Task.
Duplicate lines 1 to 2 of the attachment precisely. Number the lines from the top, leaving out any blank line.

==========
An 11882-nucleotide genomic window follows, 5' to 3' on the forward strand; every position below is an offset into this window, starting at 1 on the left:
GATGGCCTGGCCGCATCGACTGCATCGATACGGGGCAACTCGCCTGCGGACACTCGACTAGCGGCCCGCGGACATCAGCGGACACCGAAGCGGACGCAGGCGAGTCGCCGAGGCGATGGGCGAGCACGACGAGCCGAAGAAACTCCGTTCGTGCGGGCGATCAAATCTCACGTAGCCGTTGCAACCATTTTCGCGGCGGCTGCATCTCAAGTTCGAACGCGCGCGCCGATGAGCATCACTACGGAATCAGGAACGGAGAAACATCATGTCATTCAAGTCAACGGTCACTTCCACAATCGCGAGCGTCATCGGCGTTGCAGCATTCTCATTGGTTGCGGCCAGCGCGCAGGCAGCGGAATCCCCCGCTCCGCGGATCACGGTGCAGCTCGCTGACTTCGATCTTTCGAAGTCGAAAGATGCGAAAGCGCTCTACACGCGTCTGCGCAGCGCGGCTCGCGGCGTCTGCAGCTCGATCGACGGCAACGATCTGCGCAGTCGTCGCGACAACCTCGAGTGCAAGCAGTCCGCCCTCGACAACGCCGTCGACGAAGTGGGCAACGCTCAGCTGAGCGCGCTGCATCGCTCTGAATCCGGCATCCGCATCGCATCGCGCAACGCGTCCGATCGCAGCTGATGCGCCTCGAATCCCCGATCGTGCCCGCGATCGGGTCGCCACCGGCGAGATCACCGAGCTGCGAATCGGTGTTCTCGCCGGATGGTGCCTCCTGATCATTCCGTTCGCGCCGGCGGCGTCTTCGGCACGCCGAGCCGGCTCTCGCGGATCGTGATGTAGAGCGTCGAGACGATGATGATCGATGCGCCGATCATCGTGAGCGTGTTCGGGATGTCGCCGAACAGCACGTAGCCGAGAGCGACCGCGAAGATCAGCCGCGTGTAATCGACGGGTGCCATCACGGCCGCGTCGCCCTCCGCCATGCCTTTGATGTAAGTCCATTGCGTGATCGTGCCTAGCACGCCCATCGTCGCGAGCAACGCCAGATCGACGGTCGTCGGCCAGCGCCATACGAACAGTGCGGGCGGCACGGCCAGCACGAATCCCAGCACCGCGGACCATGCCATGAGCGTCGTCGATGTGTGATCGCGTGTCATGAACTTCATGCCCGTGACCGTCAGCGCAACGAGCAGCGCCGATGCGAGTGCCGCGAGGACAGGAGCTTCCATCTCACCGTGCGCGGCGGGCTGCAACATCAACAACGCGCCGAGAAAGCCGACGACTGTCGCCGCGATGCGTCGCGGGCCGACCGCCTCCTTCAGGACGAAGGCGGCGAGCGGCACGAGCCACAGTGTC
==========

An 11882-nucleotide genomic window follows, 5' to 3' on the forward strand; every position below is an offset into this window, starting at 1 on the left:
GATGGCCTGGCCGCATCGACTGCATCGATACGGGGCAACTCGCCTGCGGACACTCGACTAGCGGCCCGCGGACATCAGCGGACACCGAAGCGGACGCAGGCGAGTCGCCGAGGCGATGGGCGAGCACGACGAGCCGAAGAAACTCCGTTCGTGCGGGCGATCAAATCTCACGTAGCCGTTGCAACCATTTTCGCGGCGGCTGCATCTCAAGTTCGAACGCGCGCGCCGATGAGCATCACTACGGAATCAGGAACGGAGAAACATCATGTCATTCAAGTCAACGGTCACTTCCACAATCGCGAGCGTCATCGGCGTTGCAGCATTCTCATTGGTTGCGGCCAGCGCGCAGGCAGCGGAATCCCCCGCTCCGCGGATCACGGTGCAGCTCGCTGACTTCGATCTTTCGAAGTCGAAAGATGCGAAAGCGCTCTACACGCGTCTGCGCAGCGCGGCTCGCGGCGTCTGCAGCTCGATCGACGGCAACGATCTGCGCAGTCGTCGCGACAACCTCGAGTGCAAGCAGTCCGCCCTCGACAACGCCGTCGACGAAGTGGGCAACGCTCAGCTGAGCGCGCTGCATCGCTCTGAATCCGGCATCCGCATCGCATCGCGCAACGCGTCCGATCGCAGCTGATGCGCCTCGAATCCCCGATCGTGCCCGCGATCGGGTCGCCACCGGCGAGATCACCGAGCTGCGAATCGGTGTTCTCGCCGGATGGTGCCTCCTGATCATTCCGTTCGCGCCGGCGGCGTCTTCGGCACGCCGAGCCGGCTCTCGCGGATCGTGATGTAGAGCGTCGAGACGATGATGATCGATGCGCCGATCATCGTGAGCGTGTTCGGGATGTCGCCGAACAGCACGTAGCCGAGAGCGACCGCGAAGATCAGCCGCGTGTAATCGACGGGTGCCATCACGGCCGCGTCGCCCTCCGCCATGCCTTTGATGTAAGTCCATTGCGTGATCGTGCCTAGCACGCCCATCGTCGCGAGCAACGCCAGATCGACGGTCGTCGGCCAGCGCCATACGAACAGTGCGGGCGGCACGGCCAGCACGAATCCCAGCACCGCGGACCATGCCATGAGCGTCGTCGATGTGTGATCGCGTGTCATGAACTTCATGCCCGTGACCGTCAGCGCAACGAGCAGCGCCGATGCGAGTGCCGCGAGGACAGGAGCTTCCATCTCACCGTGCGCGGCGGGCTGCAACATCAACAACGCGCCGAGAAAGCCGACGACTGTCGCCGCGATGCGTCGCGGGCCGACCGCCTCCTTCAGGACGAAGGCGGCGAGCGGCACGAGCCACAGTGTC